How much do I need to retire? is a common question that I hear, and it’s a really important one.
Recently, I was reading a blog from popular financial person Dave Ramsey, and he was weighing in on the subject of retirement. I think Dave helps so many people when it comes to debt elimination and figuring out the baby steps in saving. He does great work there, but when it comes to retirement planning, in my opinion, you might want to think twice about implementing some of the advice that he gives. I’m going to go over it with you today and why you might want to be careful and what you can do instead to put yourself in a better position.
First of all, realistically, you don’t want to implement anybody’s advice without meeting with them and considering your specific situation. I would much prefer doing that versus listening to someone on YouTube, or somewhere else, on what you should be doing with your money. So, talk to someone that you trust.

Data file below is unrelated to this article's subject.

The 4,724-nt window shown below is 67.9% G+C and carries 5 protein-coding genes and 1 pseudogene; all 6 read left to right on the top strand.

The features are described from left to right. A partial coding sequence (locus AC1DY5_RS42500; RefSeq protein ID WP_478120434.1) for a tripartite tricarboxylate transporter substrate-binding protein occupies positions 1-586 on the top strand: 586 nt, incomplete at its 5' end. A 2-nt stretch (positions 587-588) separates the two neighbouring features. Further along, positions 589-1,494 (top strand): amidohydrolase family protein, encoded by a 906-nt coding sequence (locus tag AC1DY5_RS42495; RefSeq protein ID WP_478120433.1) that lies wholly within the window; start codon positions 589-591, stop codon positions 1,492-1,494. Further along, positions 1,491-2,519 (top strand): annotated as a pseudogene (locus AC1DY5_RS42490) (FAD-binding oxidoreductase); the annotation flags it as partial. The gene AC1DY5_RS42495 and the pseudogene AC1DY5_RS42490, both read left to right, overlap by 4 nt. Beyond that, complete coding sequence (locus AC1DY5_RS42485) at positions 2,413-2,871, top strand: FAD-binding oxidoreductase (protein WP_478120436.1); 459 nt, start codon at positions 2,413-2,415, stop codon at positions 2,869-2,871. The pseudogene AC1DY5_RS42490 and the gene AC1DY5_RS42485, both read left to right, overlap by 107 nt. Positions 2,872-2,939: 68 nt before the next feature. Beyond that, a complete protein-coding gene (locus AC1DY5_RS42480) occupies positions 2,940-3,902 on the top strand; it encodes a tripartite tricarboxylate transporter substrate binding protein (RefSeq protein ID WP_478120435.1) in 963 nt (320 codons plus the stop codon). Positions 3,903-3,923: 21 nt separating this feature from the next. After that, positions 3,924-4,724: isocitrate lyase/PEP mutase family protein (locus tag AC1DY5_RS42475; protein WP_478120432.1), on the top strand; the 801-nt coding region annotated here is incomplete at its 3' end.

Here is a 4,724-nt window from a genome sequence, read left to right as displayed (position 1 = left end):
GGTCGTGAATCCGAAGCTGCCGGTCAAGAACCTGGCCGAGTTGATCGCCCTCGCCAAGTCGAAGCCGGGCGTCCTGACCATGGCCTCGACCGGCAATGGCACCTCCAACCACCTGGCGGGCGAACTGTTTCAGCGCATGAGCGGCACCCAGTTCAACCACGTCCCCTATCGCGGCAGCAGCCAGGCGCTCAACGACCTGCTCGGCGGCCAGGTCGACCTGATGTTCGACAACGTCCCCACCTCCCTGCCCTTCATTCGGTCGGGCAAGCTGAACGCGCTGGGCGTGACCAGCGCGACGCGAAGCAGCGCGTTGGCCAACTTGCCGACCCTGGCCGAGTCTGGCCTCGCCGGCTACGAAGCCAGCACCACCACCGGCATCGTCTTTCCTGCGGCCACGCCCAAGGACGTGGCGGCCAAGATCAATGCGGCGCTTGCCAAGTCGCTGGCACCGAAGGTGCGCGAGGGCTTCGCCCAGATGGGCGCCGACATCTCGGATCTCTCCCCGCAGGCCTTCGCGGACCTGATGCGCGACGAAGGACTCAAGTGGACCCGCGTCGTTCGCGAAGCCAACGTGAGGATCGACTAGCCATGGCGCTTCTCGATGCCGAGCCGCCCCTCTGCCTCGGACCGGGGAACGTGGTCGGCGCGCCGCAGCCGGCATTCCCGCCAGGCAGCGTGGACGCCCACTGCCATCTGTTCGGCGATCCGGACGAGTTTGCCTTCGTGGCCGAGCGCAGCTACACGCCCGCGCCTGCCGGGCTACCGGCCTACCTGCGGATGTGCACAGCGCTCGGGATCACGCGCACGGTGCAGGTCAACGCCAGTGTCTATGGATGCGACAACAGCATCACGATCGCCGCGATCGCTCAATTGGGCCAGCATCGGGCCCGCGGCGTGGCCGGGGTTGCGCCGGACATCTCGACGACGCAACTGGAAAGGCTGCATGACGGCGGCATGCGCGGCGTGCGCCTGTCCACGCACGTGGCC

Anyway, as I was looking at Dave’s blog and what he thought about this, he says that if you’re able to live on 8% of your nest egg, and if your mutual funds can do 12%, you’ll have 4% to cover inflation. Okay; that makes sense – if you want to live on 40K, he says, you need $500,000 in the bank. So, take your total nest egg and divide it by 0.08 to get that number you’ll need to live on each month.
This is, in my opinion, a little bit risky. And here’s why:
The Sequence of Return Risk
What this means is that someone who retires in 2007 and someone who retires in 2010 are going to have drastically different outcomes of their retirement. If they were taking the same amount and their investments did the same thing, the outcomes, because of the withdrawal rates, have a big difference.
Applying this to our example: if you’ve got 500K and you’re taking out 40K, an 8% withdrawal, and you’re averaging 12% somehow, but let’s say it’s 2007 and then the financial crisis happens. What if the investments, because you’re invested aggressively, get cut in half but you still need 40K to live? Now you’re taking out 16% and that could really crash a plan, so that’s something to be careful about.